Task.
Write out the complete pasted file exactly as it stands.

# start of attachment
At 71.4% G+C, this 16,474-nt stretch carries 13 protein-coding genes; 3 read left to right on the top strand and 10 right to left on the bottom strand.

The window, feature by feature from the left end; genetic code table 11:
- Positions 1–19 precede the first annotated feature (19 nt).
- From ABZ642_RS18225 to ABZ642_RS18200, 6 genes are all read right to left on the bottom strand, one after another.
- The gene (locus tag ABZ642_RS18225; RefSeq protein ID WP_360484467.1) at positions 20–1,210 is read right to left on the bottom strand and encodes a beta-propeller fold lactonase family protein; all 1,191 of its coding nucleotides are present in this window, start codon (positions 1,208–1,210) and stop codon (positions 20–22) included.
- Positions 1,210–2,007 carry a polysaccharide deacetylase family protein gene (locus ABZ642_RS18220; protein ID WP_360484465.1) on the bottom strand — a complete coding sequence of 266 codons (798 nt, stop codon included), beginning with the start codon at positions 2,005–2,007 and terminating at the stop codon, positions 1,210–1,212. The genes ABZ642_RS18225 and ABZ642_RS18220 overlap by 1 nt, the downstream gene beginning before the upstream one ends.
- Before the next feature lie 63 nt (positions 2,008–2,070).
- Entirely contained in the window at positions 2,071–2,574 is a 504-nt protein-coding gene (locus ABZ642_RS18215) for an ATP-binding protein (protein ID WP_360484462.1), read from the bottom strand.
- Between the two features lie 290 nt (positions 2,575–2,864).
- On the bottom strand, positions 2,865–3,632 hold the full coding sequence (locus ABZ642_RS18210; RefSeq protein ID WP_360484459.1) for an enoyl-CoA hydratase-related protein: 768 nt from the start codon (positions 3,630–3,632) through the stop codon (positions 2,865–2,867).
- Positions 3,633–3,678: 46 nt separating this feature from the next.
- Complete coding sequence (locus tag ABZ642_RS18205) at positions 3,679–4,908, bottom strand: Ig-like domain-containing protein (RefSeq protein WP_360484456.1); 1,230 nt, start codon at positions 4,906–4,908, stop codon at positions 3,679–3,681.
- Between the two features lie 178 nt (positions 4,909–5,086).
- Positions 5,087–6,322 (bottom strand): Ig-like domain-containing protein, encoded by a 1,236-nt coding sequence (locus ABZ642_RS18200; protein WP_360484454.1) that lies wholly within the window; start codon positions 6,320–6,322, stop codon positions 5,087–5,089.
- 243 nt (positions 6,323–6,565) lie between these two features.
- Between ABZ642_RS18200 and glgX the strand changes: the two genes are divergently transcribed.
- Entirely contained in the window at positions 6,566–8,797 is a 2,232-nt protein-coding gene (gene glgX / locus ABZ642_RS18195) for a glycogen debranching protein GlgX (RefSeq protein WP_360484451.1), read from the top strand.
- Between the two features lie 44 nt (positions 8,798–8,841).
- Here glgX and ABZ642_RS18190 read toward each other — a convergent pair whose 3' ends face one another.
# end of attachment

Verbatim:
At 71.4% G+C, this 16,474-nt stretch carries 13 protein-coding genes; 3 read left to right on the top strand and 10 right to left on the bottom strand.

The window, feature by feature from the left end; genetic code table 11:
- Positions 1–19 precede the first annotated feature (19 nt).
- From ABZ642_RS18225 to ABZ642_RS18200, 6 genes are all read right to left on the bottom strand, one after another.
- The gene (locus tag ABZ642_RS18225; RefSeq protein ID WP_360484467.1) at positions 20–1,210 is read right to left on the bottom strand and encodes a beta-propeller fold lactonase family protein; all 1,191 of its coding nucleotides are present in this window, start codon (positions 1,208–1,210) and stop codon (positions 20–22) included.
- Positions 1,210–2,007 carry a polysaccharide deacetylase family protein gene (locus ABZ642_RS18220; protein ID WP_360484465.1) on the bottom strand — a complete coding sequence of 266 codons (798 nt, stop codon included), beginning with the start codon at positions 2,005–2,007 and terminating at the stop codon, positions 1,210–1,212. The genes ABZ642_RS18225 and ABZ642_RS18220 overlap by 1 nt, the downstream gene beginning before the upstream one ends.
- Before the next feature lie 63 nt (positions 2,008–2,070).
- Entirely contained in the window at positions 2,071–2,574 is a 504-nt protein-coding gene (locus ABZ642_RS18215) for an ATP-binding protein (protein ID WP_360484462.1), read from the bottom strand.
- Between the two features lie 290 nt (positions 2,575–2,864).
- On the bottom strand, positions 2,865–3,632 hold the full coding sequence (locus ABZ642_RS18210; RefSeq protein ID WP_360484459.1) for an enoyl-CoA hydratase-related protein: 768 nt from the start codon (positions 3,630–3,632) through the stop codon (positions 2,865–2,867).
- Positions 3,633–3,678: 46 nt separating this feature from the next.
- Complete coding sequence (locus tag ABZ642_RS18205) at positions 3,679–4,908, bottom strand: Ig-like domain-containing protein (RefSeq protein WP_360484456.1); 1,230 nt, start codon at positions 4,906–4,908, stop codon at positions 3,679–3,681.
- Between the two features lie 178 nt (positions 4,909–5,086).
- Positions 5,087–6,322 (bottom strand): Ig-like domain-containing protein, encoded by a 1,236-nt coding sequence (locus ABZ642_RS18200; protein WP_360484454.1) that lies wholly within the window; start codon positions 6,320–6,322, stop codon positions 5,087–5,089.
- 243 nt (positions 6,323–6,565) lie between these two features.
- Between ABZ642_RS18200 and glgX the strand changes: the two genes are divergently transcribed.
- Entirely contained in the window at positions 6,566–8,797 is a 2,232-nt protein-coding gene (gene glgX / locus ABZ642_RS18195) for a glycogen debranching protein GlgX (RefSeq protein WP_360484451.1), read from the top strand.
- Between the two features lie 44 nt (positions 8,798–8,841).
- Here glgX and ABZ642_RS18190 read toward each other — a convergent pair whose 3' ends face one another.